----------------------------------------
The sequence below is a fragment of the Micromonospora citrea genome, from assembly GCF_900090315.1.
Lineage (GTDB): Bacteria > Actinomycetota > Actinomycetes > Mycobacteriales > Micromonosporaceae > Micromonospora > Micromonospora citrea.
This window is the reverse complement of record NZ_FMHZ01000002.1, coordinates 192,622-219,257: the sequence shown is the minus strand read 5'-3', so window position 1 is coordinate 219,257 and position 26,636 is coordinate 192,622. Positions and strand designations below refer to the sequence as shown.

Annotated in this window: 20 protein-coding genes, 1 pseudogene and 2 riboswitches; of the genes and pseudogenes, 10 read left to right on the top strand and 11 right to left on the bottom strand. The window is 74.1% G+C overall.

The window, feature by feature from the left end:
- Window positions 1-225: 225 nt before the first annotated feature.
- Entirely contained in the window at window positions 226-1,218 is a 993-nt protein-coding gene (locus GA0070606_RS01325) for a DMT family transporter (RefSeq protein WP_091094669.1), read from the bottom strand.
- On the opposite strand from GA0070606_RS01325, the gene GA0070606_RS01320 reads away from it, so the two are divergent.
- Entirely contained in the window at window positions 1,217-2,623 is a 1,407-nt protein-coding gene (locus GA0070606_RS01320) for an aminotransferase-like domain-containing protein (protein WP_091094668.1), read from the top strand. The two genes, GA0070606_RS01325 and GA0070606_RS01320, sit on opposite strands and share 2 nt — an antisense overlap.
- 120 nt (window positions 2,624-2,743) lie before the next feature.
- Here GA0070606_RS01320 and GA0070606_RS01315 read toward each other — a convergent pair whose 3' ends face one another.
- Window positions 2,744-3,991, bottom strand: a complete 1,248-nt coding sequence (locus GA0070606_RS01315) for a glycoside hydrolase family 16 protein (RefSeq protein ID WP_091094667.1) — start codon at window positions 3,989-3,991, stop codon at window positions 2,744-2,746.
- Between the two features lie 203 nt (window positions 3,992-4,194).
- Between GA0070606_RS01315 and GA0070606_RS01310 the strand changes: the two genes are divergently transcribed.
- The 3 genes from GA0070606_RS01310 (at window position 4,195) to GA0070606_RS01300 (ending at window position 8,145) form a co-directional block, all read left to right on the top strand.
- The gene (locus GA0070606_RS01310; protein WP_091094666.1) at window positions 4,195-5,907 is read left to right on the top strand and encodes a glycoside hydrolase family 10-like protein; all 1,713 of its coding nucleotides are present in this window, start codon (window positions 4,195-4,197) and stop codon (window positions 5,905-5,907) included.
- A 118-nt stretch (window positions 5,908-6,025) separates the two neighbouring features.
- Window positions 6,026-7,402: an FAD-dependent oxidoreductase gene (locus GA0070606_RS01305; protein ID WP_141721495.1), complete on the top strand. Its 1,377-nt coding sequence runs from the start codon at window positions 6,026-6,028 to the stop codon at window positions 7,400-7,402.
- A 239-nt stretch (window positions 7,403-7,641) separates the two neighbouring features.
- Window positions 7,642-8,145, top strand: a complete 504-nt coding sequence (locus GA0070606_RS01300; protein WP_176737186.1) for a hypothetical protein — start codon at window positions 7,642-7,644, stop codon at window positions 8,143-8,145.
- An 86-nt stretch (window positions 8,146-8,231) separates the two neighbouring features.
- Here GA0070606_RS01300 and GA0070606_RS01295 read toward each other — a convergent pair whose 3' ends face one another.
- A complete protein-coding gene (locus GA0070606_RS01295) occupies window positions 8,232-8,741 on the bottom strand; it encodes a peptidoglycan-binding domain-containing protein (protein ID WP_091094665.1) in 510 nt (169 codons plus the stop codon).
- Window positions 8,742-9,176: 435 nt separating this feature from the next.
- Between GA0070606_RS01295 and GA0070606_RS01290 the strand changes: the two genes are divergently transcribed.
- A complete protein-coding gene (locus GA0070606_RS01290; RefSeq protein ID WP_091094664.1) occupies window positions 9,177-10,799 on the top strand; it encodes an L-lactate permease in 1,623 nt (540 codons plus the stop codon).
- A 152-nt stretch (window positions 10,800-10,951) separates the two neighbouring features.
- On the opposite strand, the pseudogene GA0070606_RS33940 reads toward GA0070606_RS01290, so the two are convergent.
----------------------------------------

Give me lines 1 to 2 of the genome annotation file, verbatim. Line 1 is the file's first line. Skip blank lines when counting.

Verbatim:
The sequence below is a fragment of the Micromonospora citrea genome, from assembly GCF_900090315.1.
Lineage (GTDB): Bacteria > Actinomycetota > Actinomycetes > Mycobacteriales > Micromonosporaceae > Micromonospora > Micromonospora citrea.